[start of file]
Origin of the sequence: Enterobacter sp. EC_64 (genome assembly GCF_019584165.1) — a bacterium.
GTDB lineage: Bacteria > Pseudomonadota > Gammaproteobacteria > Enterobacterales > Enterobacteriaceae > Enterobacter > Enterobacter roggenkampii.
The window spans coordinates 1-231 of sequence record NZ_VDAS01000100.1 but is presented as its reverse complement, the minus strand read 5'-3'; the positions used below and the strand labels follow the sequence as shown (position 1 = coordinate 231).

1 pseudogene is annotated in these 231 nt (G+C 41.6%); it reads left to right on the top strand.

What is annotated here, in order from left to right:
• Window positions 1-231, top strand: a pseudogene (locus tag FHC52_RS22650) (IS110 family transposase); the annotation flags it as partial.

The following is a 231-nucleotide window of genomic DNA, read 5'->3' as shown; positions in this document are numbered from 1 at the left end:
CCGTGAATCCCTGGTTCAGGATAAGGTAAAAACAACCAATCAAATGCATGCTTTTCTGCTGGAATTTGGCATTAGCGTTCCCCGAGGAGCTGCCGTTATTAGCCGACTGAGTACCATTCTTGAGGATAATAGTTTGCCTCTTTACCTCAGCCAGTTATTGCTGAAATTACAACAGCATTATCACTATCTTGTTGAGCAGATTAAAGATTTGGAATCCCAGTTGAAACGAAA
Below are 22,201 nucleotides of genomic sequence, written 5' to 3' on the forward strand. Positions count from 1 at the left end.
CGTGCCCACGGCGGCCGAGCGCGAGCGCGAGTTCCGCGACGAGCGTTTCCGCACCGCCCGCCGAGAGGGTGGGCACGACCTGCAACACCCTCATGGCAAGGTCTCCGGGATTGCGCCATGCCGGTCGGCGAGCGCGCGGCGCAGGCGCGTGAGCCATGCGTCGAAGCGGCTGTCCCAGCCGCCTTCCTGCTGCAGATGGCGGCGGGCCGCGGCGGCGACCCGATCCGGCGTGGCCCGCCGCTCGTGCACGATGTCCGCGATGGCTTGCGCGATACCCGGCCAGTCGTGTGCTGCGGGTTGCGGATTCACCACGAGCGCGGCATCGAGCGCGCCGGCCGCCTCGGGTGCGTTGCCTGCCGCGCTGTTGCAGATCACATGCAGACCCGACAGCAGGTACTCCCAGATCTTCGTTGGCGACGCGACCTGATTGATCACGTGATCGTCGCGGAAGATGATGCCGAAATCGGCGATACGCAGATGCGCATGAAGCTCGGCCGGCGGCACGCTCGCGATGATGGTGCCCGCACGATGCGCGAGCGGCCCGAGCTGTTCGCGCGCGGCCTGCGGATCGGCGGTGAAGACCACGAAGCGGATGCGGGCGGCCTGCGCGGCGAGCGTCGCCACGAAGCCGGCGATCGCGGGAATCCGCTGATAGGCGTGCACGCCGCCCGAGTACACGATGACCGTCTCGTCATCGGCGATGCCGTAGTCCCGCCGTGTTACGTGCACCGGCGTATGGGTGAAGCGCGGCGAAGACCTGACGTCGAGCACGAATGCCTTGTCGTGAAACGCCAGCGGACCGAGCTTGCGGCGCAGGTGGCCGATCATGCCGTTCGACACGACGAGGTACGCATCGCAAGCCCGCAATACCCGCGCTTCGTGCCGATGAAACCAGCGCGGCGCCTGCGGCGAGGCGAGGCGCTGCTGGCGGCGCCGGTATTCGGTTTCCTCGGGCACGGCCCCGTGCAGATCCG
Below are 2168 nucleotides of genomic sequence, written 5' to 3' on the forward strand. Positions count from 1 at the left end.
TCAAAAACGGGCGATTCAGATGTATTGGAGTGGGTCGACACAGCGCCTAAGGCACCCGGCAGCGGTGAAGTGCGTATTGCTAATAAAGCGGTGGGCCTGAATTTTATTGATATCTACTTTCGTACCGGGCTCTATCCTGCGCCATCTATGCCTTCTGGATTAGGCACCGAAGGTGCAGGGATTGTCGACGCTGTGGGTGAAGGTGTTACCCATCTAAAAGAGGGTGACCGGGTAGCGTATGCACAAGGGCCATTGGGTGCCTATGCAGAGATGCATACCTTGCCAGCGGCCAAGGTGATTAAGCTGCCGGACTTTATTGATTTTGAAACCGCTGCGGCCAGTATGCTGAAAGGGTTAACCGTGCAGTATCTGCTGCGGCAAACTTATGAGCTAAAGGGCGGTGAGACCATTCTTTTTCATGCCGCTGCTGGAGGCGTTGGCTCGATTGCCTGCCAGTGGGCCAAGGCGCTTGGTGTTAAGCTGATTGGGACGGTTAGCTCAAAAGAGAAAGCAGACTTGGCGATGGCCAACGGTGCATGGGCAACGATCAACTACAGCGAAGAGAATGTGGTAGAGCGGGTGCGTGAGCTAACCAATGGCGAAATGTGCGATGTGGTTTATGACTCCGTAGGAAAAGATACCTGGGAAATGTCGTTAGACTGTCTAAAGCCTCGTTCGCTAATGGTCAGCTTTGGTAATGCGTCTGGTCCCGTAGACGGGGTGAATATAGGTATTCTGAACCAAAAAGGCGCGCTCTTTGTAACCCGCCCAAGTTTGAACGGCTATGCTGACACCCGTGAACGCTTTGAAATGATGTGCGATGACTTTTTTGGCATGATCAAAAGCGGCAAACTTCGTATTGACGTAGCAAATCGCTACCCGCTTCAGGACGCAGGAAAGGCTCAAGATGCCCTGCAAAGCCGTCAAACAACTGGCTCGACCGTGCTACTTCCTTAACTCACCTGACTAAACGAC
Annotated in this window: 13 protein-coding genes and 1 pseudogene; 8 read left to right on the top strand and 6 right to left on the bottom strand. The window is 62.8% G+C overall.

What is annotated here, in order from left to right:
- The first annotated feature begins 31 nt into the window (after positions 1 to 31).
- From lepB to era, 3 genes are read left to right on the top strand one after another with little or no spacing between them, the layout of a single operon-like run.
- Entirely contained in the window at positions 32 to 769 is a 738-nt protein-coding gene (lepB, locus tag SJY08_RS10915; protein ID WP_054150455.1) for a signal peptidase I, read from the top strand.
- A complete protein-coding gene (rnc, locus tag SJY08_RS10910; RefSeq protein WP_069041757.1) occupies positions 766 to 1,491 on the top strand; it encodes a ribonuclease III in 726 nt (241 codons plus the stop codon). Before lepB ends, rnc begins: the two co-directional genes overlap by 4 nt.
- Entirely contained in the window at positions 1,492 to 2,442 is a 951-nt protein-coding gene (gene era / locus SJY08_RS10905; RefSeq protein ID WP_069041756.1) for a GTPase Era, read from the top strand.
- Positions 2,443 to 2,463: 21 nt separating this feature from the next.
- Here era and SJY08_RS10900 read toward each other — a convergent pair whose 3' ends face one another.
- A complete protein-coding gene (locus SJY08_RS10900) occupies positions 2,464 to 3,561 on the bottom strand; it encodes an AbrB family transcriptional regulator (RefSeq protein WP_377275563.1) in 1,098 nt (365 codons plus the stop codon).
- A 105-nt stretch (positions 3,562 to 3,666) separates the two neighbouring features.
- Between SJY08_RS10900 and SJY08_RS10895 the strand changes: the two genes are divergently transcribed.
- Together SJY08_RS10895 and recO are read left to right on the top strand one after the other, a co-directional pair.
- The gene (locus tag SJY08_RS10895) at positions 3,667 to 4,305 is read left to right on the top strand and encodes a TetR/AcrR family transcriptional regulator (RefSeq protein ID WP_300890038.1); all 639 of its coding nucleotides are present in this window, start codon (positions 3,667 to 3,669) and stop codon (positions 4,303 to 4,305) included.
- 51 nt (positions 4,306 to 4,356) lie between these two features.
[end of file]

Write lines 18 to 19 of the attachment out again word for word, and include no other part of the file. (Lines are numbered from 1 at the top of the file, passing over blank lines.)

- A complete protein-coding gene (rnc, locus tag SJY08_RS10910; RefSeq protein WP_069041757.1) occupies positions 766 to 1,491 on the top strand; it encodes a ribonuclease III in 726 nt (241 codons plus the stop codon). Before lepB ends, rnc begins: the two co-directional genes overlap by 4 nt.
- Entirely contained in the window at positions 1,492 to 2,442 is a 951-nt protein-coding gene (gene era / locus SJY08_RS10905; RefSeq protein ID WP_069041756.1) for a GTPase Era, read from the top strand.